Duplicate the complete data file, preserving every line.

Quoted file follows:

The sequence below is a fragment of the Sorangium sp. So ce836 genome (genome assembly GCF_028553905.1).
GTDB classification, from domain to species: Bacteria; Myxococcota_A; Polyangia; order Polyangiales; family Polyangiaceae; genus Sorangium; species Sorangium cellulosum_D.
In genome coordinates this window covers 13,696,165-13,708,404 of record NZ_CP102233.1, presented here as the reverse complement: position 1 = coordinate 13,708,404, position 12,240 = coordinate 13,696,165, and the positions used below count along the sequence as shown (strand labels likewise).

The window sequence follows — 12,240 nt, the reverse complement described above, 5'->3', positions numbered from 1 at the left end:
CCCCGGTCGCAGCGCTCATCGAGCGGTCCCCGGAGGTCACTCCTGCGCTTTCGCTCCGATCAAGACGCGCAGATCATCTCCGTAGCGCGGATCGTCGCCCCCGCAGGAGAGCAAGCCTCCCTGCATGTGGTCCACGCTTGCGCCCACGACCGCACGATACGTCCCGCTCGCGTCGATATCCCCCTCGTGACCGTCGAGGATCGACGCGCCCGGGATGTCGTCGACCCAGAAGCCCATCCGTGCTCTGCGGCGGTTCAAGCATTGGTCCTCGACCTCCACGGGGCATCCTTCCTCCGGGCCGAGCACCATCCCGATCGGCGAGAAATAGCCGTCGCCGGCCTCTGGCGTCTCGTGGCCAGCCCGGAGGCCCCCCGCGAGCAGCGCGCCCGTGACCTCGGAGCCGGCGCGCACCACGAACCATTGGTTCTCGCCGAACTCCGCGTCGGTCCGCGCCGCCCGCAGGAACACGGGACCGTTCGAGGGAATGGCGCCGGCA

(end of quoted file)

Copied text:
The sequence below is a fragment of the Sorangium sp. So ce836 genome (genome assembly GCF_028553905.1).
GTDB classification, from domain to species: Bacteria; Myxococcota_A; Polyangia; order Polyangiales; family Polyangiaceae; genus Sorangium; species Sorangium cellulosum_D.
In genome coordinates this window covers 13,696,165-13,708,404 of record NZ_CP102233.1, presented here as the reverse complement: position 1 = coordinate 13,708,404, position 12,240 = coordinate 13,696,165, and the positions used below count along the sequence as shown (strand labels likewise).

The window sequence follows — 12,240 nt, the reverse complement described above, 5'->3', positions numbered from 1 at the left end:
CCCCGGTCGCAGCGCTCATCGAGCGGTCCCCGGAGGTCACTCCTGCGCTTTCGCTCCGATCAAGACGCGCAGATCATCTCCGTAGCGCGGATCGTCGCCCCCGCAGGAGAGCAAGCCTCCCTGCATGTGGTCCACGCTTGCGCCCACGACCGCACGATACGTCCCGCTCGCGTCGATATCCCCCTCGTGACCGTCGAGGATCGACGCGCCCGGGATGTCGTCGACCCAGAAGCCCATCCGTGCTCTGCGGCGGTTCAAGCATTGGTCCTCGACCTCCACGGGGCATCCTTCCTCCGGGCCGAGCACCATCCCGATCGGCGAGAAATAGCCGTCGCCGGCCTCTGGCGTCTCGTGGCCAGCCCGGAGGCCCCCCGCGAGCAGCGCGCCCGTGACCTCGGAGCCGGCGCGCACCACGAACCATTGGTTCTCGCCGAACTCCGCGTCGGTCCGCGCCGCCCGCAGGAACACGGGACCGTTCGAGGGAATGGCGCCGGCA